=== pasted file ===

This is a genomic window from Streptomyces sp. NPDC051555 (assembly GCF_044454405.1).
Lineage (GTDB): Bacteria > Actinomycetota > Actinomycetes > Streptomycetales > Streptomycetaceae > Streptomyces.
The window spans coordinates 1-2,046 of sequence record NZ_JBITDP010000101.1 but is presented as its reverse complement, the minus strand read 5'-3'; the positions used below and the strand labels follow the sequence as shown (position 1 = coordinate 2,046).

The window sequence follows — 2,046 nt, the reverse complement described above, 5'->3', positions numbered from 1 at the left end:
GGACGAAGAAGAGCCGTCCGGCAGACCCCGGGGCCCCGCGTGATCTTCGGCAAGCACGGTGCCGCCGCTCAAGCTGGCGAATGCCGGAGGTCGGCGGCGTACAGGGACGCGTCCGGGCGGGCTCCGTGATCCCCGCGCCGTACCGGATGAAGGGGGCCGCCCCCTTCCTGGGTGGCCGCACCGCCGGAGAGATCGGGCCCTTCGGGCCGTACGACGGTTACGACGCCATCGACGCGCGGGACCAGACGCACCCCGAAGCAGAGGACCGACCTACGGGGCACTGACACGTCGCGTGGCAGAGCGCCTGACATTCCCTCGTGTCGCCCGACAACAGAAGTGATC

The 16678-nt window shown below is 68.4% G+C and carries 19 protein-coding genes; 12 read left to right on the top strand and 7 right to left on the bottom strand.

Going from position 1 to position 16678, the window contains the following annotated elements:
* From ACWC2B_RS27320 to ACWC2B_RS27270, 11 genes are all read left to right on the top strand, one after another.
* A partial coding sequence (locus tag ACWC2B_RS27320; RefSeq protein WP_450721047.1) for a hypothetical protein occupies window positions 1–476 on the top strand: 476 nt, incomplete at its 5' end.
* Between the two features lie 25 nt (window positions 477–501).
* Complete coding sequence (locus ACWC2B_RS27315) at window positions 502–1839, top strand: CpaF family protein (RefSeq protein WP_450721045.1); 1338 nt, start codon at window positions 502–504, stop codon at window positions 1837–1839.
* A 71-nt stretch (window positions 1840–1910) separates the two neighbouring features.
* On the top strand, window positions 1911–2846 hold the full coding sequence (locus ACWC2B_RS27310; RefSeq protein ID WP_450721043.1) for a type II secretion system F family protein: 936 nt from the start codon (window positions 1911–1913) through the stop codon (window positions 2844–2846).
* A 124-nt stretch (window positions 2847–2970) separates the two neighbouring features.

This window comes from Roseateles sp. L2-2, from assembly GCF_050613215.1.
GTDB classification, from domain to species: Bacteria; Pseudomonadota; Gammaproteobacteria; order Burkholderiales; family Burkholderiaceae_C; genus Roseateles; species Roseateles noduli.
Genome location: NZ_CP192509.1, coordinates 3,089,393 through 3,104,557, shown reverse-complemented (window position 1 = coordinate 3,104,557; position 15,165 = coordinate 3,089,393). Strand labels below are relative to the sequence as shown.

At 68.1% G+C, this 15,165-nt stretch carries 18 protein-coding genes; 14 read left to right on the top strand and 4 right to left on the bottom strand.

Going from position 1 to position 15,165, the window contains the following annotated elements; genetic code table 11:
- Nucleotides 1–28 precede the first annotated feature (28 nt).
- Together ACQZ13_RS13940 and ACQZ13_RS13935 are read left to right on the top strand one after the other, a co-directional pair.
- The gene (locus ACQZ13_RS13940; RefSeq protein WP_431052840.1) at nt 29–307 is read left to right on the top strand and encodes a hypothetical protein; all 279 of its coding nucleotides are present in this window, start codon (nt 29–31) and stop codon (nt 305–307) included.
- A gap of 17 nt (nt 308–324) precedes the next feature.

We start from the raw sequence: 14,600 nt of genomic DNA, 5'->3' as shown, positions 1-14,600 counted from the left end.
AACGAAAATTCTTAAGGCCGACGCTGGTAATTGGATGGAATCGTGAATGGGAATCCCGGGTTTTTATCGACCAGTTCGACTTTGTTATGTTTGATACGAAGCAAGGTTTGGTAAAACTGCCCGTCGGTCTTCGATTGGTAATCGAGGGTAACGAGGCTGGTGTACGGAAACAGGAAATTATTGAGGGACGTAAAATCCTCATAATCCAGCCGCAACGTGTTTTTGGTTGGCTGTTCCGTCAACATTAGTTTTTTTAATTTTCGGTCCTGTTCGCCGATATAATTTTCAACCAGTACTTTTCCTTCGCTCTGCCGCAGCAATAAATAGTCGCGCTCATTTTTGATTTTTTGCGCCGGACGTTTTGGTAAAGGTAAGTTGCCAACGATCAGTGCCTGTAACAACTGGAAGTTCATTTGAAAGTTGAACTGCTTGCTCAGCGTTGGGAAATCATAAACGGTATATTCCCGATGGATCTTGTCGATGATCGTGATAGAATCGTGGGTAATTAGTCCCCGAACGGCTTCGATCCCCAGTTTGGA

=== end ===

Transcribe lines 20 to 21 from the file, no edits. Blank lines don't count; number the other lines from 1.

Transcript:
- Nucleotides 1–28 precede the first annotated feature (28 nt).
- Together ACQZ13_RS13940 and ACQZ13_RS13935 are read left to right on the top strand one after the other, a co-directional pair.